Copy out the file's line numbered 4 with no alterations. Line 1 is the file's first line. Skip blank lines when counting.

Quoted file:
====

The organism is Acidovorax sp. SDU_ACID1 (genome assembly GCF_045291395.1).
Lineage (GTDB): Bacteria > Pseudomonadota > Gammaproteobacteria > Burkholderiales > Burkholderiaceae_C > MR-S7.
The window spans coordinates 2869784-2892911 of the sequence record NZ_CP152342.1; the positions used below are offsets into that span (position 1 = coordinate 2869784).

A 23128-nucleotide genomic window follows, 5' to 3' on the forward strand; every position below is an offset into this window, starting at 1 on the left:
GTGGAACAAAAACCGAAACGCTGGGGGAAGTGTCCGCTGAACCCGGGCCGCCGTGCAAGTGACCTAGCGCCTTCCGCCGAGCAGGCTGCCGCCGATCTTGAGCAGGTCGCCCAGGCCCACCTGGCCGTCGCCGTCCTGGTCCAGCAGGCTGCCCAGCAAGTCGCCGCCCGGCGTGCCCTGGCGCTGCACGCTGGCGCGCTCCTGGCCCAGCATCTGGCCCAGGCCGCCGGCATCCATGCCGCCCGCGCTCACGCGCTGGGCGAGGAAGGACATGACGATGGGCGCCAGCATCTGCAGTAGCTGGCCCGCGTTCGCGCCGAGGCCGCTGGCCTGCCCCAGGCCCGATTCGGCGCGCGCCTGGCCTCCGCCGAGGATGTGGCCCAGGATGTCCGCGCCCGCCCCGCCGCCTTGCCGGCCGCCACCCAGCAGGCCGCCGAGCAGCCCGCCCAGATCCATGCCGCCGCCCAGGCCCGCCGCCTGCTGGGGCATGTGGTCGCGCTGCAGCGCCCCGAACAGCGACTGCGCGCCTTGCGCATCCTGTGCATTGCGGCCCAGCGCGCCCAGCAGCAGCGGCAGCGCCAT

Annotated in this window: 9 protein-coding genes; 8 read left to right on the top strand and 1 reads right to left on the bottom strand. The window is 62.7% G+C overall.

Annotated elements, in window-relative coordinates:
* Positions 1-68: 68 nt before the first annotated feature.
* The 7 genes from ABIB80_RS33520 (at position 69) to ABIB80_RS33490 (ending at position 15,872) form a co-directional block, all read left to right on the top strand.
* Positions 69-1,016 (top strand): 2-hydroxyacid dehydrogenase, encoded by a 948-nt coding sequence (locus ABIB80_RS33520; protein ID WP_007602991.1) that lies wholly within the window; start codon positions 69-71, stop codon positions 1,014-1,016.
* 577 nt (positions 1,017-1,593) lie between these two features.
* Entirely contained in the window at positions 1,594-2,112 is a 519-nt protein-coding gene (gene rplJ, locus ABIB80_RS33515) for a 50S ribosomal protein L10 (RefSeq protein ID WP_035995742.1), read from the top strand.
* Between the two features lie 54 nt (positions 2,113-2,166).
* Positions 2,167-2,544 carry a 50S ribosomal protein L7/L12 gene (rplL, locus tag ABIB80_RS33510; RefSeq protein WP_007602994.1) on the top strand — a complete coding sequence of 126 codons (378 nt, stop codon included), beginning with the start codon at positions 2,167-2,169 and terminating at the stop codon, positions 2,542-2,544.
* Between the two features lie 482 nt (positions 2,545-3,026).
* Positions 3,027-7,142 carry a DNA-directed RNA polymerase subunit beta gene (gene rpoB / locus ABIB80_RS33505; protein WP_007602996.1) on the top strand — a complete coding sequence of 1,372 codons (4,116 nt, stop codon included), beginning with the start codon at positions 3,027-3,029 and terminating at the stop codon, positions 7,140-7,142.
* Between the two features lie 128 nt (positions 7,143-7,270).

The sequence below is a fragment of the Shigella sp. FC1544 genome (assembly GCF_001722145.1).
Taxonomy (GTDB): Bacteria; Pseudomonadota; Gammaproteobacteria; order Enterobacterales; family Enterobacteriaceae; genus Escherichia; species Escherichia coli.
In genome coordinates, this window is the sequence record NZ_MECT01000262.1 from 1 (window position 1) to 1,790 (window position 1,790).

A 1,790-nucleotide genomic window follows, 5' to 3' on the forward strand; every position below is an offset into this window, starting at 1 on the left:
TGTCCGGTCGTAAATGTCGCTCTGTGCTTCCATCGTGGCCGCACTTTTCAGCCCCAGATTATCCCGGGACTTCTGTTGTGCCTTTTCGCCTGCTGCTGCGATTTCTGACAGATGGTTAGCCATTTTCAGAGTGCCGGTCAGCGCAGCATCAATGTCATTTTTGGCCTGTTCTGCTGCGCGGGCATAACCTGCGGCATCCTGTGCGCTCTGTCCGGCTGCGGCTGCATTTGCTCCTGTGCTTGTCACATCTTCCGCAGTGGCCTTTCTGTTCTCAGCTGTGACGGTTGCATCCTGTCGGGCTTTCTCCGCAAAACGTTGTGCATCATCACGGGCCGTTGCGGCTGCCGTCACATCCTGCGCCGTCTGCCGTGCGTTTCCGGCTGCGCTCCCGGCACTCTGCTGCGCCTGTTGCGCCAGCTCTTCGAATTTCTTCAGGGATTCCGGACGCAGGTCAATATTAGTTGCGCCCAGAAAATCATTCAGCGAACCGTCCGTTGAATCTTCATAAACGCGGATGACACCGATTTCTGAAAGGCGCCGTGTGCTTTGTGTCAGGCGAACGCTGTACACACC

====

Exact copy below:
A 23128-nucleotide genomic window follows, 5' to 3' on the forward strand; every position below is an offset into this window, starting at 1 on the left: